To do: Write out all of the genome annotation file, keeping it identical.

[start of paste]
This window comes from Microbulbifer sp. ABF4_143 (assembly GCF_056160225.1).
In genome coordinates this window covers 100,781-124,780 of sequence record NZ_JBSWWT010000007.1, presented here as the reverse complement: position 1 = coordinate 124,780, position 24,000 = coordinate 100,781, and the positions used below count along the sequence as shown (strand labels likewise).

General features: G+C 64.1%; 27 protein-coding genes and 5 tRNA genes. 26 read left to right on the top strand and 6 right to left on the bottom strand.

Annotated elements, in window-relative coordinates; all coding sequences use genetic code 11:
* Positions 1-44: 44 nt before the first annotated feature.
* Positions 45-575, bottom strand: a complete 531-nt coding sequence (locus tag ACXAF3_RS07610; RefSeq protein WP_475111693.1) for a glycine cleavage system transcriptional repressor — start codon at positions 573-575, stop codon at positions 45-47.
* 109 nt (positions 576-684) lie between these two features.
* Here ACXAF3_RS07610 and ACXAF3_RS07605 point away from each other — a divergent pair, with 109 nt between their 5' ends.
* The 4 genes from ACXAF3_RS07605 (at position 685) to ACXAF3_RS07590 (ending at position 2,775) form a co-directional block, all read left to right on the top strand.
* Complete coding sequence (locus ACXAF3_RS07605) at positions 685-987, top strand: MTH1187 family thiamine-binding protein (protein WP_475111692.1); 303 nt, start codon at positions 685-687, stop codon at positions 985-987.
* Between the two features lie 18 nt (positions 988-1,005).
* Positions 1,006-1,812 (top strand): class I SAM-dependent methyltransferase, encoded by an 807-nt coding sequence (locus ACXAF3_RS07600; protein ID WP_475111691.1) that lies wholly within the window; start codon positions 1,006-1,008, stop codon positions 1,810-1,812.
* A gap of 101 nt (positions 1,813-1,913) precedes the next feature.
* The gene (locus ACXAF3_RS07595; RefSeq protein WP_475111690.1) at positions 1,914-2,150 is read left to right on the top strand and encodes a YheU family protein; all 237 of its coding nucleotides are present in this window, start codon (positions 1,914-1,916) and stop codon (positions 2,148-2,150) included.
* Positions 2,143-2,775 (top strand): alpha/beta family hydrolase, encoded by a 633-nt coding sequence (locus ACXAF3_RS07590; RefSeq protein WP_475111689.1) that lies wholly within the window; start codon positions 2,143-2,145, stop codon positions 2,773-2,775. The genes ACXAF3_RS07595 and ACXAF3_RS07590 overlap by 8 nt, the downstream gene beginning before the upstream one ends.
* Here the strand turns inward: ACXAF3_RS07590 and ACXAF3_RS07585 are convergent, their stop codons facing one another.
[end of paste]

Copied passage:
This window comes from Microbulbifer sp. ABF4_143 (assembly GCF_056160225.1).
In genome coordinates this window covers 100,781-124,780 of sequence record NZ_JBSWWT010000007.1, presented here as the reverse complement: position 1 = coordinate 124,780, position 24,000 = coordinate 100,781, and the positions used below count along the sequence as shown (strand labels likewise).

General features: G+C 64.1%; 27 protein-coding genes and 5 tRNA genes. 26 read left to right on the top strand and 6 right to left on the bottom strand.

Annotated elements, in window-relative coordinates; all coding sequences use genetic code 11:
* Positions 1-44: 44 nt before the first annotated feature.
* Positions 45-575, bottom strand: a complete 531-nt coding sequence (locus tag ACXAF3_RS07610; RefSeq protein WP_475111693.1) for a glycine cleavage system transcriptional repressor — start codon at positions 573-575, stop codon at positions 45-47.
* 109 nt (positions 576-684) lie between these two features.
* Here ACXAF3_RS07610 and ACXAF3_RS07605 point away from each other — a divergent pair, with 109 nt between their 5' ends.
* The 4 genes from ACXAF3_RS07605 (at position 685) to ACXAF3_RS07590 (ending at position 2,775) form a co-directional block, all read left to right on the top strand.
* Complete coding sequence (locus ACXAF3_RS07605) at positions 685-987, top strand: MTH1187 family thiamine-binding protein (protein WP_475111692.1); 303 nt, start codon at positions 685-687, stop codon at positions 985-987.
* Between the two features lie 18 nt (positions 988-1,005).
* Positions 1,006-1,812 (top strand): class I SAM-dependent methyltransferase, encoded by an 807-nt coding sequence (locus ACXAF3_RS07600; protein ID WP_475111691.1) that lies wholly within the window; start codon positions 1,006-1,008, stop codon positions 1,810-1,812.
* A gap of 101 nt (positions 1,813-1,913) precedes the next feature.
* The gene (locus ACXAF3_RS07595; RefSeq protein WP_475111690.1) at positions 1,914-2,150 is read left to right on the top strand and encodes a YheU family protein; all 237 of its coding nucleotides are present in this window, start codon (positions 1,914-1,916) and stop codon (positions 2,148-2,150) included.
* Positions 2,143-2,775 (top strand): alpha/beta family hydrolase, encoded by a 633-nt coding sequence (locus ACXAF3_RS07590; RefSeq protein WP_475111689.1) that lies wholly within the window; start codon positions 2,143-2,145, stop codon positions 2,773-2,775. The genes ACXAF3_RS07595 and ACXAF3_RS07590 overlap by 8 nt, the downstream gene beginning before the upstream one ends.
* Here the strand turns inward: ACXAF3_RS07590 and ACXAF3_RS07585 are convergent, their stop codons facing one another.